What We Talk About When We Talk About DJ Jazzy Jeff

Artwork by Mike Hague.

Artwork by Mike Hague.

Any discussion about Jazzy Jeff’s place in the All-Time Philly Hip-Hop Power Rankings has to be prefaced by the fact that we are grading on the curve. This is the case with most mid-’80s/early-’90s hip-hop artists and acts. Around 1993, the game got really dope and left loads of archaic acts reeling (see: Schoolly D). It’s why we can’t compare Will Smith to Beanie Sigel: Sigel’s flow is decidedly introspective, modern, and cutting, whereas Smith’s is corporately creeping, even in the ‘Rapping Granny’ era (see: 1987 genre abortion “Parents Just Don’t Understand”).

Naturally, it’s an unfair discussion, and adjusting talent for inflation is a vexing hypothetical responsibility. But I volunteer to shoulder it on my mighty haunches and deign to rend a grand decision: Jazzy Jeff deserves a place on the Philly hip-hop Mt. Rushmore, alongside Sigel, Eve, and all fifty The Roots in a horrible, Hydra-esque affront to God.

Jeff is forever shackled to Will Smith, which is as miraculous as it is painful. Jeff was largely a nobody until running into Smith in 1985. Within two years, the duo put out Rock the House, an album that, while cornier than Iowa, was deliciously balanced and showcased the DJ’s turntable skills. Check out “The Magnificent Jazzy Jeff,” wherein The Fresh Prince momentarily turns into Jeff’s hypeman, utilizing his hyper-annoying cadence to wreck the parts of the song in which the DJ isn’t flexing. Jeff used Rock the House to show off skills that he was pioneering, like turntable chirping and the transform scratch—methods that would literally become hip-hop cornerstones over the next decade, not unlike “rhyming” or “metaphor.”

Cursory analysis suggests that early Will Smith tracks would be unlistenable without the presence of Jazzy Jeff. Try listening to the guy, like actually hearing his words. He is the single most noisome, unctuous rapper of his time, but he’s backed by a man who is arguably the greatest DJ of the second half of the ’80s. But, in fairness, who is Jazzy Jeff without Will Smith? Without the inescapable personality of the Fresh Prince and his humor, Jeff is one in a thousand, another maestro capable of bringing the heat and winning DJ competitions, but only that. The Jazzy-Prince relationship began as a symbiotic relationship, and turned into a parasitic one: Jeff backed Will for years, reaching milestones like winning the first-ever hip-hop Grammy, but Will left, flushed with dough, when he tired of hip-hop and decided to be the action star.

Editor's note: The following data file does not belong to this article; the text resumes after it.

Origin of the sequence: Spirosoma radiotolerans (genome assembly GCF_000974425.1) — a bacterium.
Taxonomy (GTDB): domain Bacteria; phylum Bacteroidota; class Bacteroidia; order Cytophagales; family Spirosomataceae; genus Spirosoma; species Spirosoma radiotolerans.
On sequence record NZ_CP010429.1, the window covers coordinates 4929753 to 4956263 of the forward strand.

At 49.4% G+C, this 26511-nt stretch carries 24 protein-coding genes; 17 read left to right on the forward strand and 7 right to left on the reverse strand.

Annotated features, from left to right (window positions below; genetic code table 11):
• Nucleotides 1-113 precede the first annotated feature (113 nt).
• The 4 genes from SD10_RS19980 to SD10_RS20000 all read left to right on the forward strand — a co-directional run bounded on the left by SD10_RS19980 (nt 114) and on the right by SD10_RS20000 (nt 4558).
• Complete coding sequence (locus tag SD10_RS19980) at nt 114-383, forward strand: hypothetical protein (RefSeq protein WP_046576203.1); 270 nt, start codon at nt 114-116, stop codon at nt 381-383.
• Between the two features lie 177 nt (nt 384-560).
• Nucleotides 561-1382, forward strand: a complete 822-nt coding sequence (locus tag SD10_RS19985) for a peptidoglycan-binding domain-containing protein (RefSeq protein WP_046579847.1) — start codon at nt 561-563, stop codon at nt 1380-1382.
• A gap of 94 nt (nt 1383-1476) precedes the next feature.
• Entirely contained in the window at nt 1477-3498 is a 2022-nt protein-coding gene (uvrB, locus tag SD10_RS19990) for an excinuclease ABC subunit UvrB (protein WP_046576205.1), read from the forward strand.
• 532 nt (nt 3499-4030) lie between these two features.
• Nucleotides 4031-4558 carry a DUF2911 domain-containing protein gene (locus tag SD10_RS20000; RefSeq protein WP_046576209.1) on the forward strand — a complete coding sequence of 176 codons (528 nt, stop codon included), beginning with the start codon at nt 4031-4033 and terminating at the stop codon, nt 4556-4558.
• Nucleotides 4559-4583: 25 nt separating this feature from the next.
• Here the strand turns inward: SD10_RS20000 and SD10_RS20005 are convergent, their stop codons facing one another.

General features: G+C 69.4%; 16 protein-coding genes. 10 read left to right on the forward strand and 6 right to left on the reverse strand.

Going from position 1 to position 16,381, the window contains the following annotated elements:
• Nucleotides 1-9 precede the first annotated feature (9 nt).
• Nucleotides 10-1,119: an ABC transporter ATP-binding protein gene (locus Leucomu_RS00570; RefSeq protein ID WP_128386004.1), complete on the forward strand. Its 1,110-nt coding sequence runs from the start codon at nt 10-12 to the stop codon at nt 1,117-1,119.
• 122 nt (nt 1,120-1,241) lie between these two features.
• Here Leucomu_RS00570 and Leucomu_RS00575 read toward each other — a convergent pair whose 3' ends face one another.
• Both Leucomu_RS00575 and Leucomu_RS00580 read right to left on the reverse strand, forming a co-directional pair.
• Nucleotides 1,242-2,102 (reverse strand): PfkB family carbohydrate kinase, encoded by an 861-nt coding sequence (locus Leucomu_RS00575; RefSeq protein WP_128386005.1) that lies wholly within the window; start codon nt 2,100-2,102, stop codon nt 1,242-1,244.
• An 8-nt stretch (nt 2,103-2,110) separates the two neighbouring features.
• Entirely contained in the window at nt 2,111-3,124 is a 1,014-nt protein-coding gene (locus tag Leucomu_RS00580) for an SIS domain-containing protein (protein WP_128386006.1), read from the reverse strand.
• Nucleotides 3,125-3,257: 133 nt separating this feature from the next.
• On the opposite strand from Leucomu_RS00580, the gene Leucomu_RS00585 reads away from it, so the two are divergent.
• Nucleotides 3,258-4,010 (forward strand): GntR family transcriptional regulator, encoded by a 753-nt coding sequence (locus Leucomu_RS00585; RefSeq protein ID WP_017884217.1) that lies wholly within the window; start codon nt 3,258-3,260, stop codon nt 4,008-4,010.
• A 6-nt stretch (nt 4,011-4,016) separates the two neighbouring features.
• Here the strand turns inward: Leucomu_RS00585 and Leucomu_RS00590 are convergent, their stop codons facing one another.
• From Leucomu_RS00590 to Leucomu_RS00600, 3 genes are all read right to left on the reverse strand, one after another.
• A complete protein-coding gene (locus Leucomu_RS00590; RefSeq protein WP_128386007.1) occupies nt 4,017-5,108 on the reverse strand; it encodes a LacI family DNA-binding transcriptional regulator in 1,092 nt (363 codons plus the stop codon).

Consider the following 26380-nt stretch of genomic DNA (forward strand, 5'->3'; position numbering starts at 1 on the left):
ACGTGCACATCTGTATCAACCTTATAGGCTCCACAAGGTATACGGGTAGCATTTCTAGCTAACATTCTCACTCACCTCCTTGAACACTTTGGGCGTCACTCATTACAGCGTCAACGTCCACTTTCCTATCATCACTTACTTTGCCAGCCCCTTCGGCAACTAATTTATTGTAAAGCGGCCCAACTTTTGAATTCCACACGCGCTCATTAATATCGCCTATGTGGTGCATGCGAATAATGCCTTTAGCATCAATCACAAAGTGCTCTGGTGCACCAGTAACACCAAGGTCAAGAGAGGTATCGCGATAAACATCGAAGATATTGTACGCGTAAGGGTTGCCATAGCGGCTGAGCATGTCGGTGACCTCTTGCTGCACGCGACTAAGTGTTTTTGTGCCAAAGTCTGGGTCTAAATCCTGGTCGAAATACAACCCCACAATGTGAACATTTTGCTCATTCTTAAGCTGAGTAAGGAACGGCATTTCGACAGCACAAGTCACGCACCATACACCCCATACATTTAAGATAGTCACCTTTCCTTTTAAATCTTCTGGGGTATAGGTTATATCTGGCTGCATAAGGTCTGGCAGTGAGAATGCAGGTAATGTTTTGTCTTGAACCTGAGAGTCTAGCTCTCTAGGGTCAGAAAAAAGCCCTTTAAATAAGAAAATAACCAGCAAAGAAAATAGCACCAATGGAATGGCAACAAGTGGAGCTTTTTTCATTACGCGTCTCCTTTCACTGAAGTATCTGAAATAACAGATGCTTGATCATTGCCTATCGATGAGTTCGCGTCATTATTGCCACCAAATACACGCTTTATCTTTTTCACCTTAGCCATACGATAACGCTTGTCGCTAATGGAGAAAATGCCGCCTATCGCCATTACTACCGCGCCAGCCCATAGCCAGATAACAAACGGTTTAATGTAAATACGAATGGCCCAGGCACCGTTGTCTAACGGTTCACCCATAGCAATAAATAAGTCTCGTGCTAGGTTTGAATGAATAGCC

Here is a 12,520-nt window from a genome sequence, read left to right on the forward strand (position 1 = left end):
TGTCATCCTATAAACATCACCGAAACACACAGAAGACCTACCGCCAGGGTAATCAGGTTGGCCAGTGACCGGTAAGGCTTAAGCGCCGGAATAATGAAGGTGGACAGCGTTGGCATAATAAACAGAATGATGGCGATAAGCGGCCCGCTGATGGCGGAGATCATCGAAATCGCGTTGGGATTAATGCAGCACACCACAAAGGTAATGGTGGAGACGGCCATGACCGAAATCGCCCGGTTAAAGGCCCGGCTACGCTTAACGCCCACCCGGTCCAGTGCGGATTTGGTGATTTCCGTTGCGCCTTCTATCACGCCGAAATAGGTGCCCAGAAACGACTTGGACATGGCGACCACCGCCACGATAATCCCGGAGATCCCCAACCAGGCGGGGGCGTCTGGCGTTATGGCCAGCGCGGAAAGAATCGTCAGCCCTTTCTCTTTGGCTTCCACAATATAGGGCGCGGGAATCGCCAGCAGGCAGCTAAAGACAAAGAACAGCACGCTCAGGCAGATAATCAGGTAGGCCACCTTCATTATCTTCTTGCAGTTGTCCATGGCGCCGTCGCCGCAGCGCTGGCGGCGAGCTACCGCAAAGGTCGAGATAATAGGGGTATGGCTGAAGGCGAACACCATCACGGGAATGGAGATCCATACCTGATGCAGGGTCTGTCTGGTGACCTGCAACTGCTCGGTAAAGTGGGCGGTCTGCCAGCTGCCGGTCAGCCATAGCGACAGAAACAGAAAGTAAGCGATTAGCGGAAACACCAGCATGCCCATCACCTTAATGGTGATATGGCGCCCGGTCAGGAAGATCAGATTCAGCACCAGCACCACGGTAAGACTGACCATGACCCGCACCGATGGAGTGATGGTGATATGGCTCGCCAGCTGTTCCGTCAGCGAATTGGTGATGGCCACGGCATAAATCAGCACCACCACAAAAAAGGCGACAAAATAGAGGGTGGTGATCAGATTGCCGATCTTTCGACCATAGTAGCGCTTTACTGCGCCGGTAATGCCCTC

It’s not a tragic event. It’s not even resonant, really. Unlike certain Philly hip-hop all-timers, Jeff hasn’t disappeared: He’s the Saint Peter of modern turntablists, the missing link between Africa Bambaataa and the modern age when it comes to crafting back tracks. Hell, the guy’s still busy, and probably richer than God. By that metric, he almost doesn’t need to be graded on the curve; he’s adapted well in the face of what has caused so many other acts to disappear. The adjustment, though, comes not because Jazzy Jeff is less talented than modern DJ’s. It comes because his art is fading.

DJs, as such, don’t really exist anymore, much like the slow, squeaky, annoying flow of old-school rappers has faded out. The time of kids assembling battle stations and struggling to create new, mind-boggling sounds out of old Pips albums in analog fashion is dead, replaced by the modern electronica mode of skinny white kids in tank tops bouncing around in front of pre-made tracks chirping from $2,000 laptops as if they were Roger fucking Daltrey in 1968—and, I guess, mixing stuff occasionally. But when those kids go home and fire up Ableton and fade and cut their silly songs, they’re doing so on the back of Jazzy Jeff and his MC brethren.

Fresh Prince Fun Fact Because Your Mind Struggled Getting Through This Piece Without One And So Was Mine: Jazzy Jeff wears the same outfit in many episodes of The Fresh Prince of Bel-Air, because he was only once filmed getting thrown out of the Banks house by Uncle Phil.